Paul Duindam, Advisor flower bulbs

About 25 years ago, Paul Duindam started at Agrifirm-GMN, then of Gent van der Meer Nuyens. As a consultant in Voorhout and the surrounding area, he visits customers with a wide range of crops. Main and secondary crops, such as tulips, hyacinths, dahlias, crocuses and alliums. Customers in South Holland rely on his knowledge and practical experience. Does he also have a favorite crop? "Definitely! The tulip is number one with me."

Growing advice to the Keukenhof

Every year, hundreds of thousands of people travel to Lisse to visit the Keukenhof. Among all these visitors, Agrifirm-GMN advisor flower bulbs Paul Duindam can regularly be found. "Sometimes they want you to look over their shoulder," he says.
It is busy at the entrance to the Keukenhof. Both national and international visitors are eager to enter. "That remains special to see," Paul said. "Although in the past two years this was not a given. The park was in full bloom, but the doors remained closed. Fortunately, now (2022, ed.) we can enjoy it again."

  • Paul has been involved with the Keukenhof as a consultant for five years now. "A number of years ago, Agrifirm-GMN was brought in to help look at the quality of the crops. This is because the Keukenhof receives bulbs from growers, traders and various other bulb companies. They are all assigned a number of beds in which to plant their product. It's a huge diversity of varieties from all over the country."

In the fall, Paul's job is to check the bulbs for quality. "Then in September and October I'm here twice a week to check the condition of the bulbs. In 99 percent the quality is fine, but you don't want to take a risk." In addition, Paul conducts a number of workshops each year for the employees, such as on recognizing virus-sick plants.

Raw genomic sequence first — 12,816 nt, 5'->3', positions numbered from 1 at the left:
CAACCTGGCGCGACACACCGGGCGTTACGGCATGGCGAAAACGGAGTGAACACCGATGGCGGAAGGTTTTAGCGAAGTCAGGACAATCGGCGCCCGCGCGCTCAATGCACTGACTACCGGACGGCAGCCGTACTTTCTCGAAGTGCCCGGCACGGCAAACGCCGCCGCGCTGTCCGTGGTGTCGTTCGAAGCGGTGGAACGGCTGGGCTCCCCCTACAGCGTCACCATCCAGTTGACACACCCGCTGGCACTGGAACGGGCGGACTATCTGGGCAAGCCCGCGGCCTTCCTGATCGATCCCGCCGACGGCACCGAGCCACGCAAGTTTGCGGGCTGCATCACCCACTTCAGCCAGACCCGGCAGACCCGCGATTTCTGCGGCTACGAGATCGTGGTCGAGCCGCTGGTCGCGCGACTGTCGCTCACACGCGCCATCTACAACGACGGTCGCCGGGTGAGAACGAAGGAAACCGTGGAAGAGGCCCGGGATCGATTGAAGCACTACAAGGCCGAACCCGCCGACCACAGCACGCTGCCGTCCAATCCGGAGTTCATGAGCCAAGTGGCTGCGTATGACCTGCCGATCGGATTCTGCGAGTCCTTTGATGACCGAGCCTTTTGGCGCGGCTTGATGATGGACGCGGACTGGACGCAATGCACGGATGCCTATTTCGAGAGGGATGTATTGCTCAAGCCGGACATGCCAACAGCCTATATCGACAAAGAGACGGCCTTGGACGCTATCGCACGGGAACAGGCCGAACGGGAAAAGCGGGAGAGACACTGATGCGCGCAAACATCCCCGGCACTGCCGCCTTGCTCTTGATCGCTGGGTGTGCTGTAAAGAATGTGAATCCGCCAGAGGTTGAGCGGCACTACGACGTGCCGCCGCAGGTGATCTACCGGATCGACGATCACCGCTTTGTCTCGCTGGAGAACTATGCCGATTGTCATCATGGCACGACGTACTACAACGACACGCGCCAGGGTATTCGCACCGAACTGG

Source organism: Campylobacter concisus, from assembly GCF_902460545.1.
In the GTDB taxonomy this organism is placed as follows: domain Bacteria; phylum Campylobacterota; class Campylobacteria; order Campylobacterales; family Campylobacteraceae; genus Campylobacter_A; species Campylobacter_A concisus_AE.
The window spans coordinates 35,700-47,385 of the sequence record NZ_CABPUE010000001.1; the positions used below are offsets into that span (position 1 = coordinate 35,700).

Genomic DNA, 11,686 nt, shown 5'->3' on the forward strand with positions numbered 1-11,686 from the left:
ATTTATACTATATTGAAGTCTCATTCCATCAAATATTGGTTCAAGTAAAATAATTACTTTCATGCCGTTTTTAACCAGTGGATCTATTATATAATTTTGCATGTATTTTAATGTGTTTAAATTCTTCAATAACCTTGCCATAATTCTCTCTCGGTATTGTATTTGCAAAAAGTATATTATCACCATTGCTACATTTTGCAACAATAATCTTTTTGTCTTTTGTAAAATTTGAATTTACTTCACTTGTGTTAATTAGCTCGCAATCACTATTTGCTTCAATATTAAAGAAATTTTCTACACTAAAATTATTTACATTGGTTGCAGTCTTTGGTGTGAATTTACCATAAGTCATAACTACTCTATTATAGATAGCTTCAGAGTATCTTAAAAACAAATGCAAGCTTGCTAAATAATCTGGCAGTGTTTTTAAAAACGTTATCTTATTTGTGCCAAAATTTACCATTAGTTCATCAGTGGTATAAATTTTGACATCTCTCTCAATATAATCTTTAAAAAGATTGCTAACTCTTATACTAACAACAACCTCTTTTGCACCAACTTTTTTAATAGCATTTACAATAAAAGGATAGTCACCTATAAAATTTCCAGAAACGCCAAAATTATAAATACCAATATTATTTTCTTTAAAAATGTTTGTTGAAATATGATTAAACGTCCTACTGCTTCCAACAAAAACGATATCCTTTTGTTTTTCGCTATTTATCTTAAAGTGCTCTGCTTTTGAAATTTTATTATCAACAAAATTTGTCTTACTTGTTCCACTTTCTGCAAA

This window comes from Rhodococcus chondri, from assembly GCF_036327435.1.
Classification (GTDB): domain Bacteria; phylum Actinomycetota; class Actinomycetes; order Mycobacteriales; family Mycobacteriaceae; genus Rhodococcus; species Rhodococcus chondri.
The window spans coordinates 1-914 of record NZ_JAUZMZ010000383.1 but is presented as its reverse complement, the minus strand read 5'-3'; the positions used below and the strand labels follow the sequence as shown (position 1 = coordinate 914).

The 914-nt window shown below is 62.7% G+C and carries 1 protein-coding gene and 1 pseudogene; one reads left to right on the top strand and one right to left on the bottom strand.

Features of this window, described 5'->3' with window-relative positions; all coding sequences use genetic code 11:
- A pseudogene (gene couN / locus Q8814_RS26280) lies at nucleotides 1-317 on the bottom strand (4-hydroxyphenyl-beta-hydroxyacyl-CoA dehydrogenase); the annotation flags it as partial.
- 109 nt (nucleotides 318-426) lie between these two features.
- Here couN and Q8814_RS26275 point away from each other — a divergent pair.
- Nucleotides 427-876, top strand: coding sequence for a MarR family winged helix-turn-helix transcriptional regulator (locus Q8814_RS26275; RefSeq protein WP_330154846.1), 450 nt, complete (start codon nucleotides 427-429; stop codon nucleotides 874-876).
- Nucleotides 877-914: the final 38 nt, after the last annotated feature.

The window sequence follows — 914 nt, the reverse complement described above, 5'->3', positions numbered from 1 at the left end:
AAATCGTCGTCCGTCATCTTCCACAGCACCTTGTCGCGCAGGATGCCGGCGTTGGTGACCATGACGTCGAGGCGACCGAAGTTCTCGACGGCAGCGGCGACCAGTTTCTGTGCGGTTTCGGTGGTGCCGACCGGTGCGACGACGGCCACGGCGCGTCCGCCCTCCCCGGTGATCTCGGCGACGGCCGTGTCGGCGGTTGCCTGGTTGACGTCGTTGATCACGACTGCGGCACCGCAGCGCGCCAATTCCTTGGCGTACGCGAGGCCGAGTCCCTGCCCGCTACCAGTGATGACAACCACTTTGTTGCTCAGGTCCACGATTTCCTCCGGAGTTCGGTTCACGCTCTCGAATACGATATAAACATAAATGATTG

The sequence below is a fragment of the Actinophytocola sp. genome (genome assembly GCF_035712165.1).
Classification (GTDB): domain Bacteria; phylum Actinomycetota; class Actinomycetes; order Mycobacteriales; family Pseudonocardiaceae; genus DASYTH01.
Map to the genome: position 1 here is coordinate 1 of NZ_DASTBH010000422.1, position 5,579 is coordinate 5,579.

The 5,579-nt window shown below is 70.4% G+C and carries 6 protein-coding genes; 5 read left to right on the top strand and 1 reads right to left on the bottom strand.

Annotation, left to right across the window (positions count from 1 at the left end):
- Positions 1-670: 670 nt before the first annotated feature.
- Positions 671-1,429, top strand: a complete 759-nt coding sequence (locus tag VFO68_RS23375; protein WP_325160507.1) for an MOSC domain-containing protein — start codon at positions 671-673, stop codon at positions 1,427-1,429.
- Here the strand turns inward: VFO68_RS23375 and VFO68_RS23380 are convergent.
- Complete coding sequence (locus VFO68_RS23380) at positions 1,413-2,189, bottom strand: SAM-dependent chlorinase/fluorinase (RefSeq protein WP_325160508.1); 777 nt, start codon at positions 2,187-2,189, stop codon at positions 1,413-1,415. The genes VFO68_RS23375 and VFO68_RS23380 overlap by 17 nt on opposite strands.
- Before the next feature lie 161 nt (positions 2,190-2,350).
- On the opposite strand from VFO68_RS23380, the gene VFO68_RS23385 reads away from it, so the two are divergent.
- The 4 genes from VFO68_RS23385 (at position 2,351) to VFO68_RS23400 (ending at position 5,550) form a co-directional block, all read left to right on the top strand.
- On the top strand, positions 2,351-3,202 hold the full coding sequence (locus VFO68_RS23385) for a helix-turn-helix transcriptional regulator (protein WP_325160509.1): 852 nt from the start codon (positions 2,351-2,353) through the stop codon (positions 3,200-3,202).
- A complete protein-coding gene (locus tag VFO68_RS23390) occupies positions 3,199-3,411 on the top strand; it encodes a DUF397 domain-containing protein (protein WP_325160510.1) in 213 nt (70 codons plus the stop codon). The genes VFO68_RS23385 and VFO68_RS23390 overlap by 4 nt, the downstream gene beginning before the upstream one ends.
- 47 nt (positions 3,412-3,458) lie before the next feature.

In early spring, Paul is back to check the emerging bulbs. A major challenge in the Keukenhof is the fungus Rhizoctonia solani, which can cause a lot of failure after emergence. "The fungus stays in the soil for a long time," Paul explains. "A grower can prevent or limit damage through crop rotation. At the Keukenhof, this is more difficult. There is intensive cultivation on the same soil year after year. This gives the fungus more chance."

Not only in the tulip, but also in other spring crops, damage by Rhizoctonia solani is easy to see. Paul: "Look, there those bare spots in the hyacinths. You can see that the crop has been affected by the fungus." If the soil is heavily infested, it makes sense to dig it down 30 to 40 cm and backfill it with clean soil. Paul comments, "That is sometimes quite a challenge. In addition to spring flowering plants, the Keukenhof is full of trees with hefty roots. So excavation is not always possible."

Open for two months

The Keukenhof is open for two months every year. Paul: "After this, the diggers are ready to get to work. In a few weeks, all the bulbs are uprooted to give the soil as much rest as possible, preventing diseases from spreading further." So after two months, it's done for the public. But not for the staff and for Paul. Preparations for the next Keukenhof are restarted immediately afterwards. 

This interview previously appeared in "Bol&Teelt," the magazine for members of the cooperative.